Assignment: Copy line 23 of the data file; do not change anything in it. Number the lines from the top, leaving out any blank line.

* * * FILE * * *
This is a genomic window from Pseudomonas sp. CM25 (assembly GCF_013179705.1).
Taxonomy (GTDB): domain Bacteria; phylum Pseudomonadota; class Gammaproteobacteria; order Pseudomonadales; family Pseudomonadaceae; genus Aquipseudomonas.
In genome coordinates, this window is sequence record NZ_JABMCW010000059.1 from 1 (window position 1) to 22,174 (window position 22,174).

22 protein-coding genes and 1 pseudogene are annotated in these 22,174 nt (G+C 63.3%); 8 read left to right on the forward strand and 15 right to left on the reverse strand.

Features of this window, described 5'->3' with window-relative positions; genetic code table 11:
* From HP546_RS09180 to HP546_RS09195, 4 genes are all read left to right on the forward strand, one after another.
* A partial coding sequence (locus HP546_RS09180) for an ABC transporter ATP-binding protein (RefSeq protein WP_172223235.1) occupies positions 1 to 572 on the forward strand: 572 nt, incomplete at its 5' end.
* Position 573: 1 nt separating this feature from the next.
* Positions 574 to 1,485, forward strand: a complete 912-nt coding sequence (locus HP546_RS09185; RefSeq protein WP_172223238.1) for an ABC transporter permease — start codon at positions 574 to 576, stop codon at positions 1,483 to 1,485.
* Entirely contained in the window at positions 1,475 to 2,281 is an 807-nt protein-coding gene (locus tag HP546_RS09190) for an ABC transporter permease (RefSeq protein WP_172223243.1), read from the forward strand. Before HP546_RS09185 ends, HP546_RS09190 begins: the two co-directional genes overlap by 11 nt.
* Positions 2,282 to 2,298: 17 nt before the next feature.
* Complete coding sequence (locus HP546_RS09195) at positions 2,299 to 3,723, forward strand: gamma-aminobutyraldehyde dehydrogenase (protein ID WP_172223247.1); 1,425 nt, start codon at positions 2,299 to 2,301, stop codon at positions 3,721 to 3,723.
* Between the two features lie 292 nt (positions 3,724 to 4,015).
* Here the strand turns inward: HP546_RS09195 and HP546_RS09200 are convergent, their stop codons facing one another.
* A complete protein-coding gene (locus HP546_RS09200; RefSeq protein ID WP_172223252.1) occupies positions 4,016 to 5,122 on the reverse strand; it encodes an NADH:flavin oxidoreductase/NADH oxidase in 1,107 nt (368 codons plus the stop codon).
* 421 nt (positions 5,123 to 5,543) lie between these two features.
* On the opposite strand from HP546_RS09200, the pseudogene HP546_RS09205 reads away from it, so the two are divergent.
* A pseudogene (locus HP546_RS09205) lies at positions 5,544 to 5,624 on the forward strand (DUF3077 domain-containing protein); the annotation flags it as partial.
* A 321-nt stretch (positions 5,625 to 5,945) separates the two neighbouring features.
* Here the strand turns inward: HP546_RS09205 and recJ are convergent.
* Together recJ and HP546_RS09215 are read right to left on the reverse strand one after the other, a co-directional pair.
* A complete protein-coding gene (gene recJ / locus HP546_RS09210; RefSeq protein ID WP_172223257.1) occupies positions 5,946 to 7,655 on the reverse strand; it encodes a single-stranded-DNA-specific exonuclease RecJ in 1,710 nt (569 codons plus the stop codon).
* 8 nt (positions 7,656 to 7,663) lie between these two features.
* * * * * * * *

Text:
* 8 nt (positions 7,656 to 7,663) lie between these two features.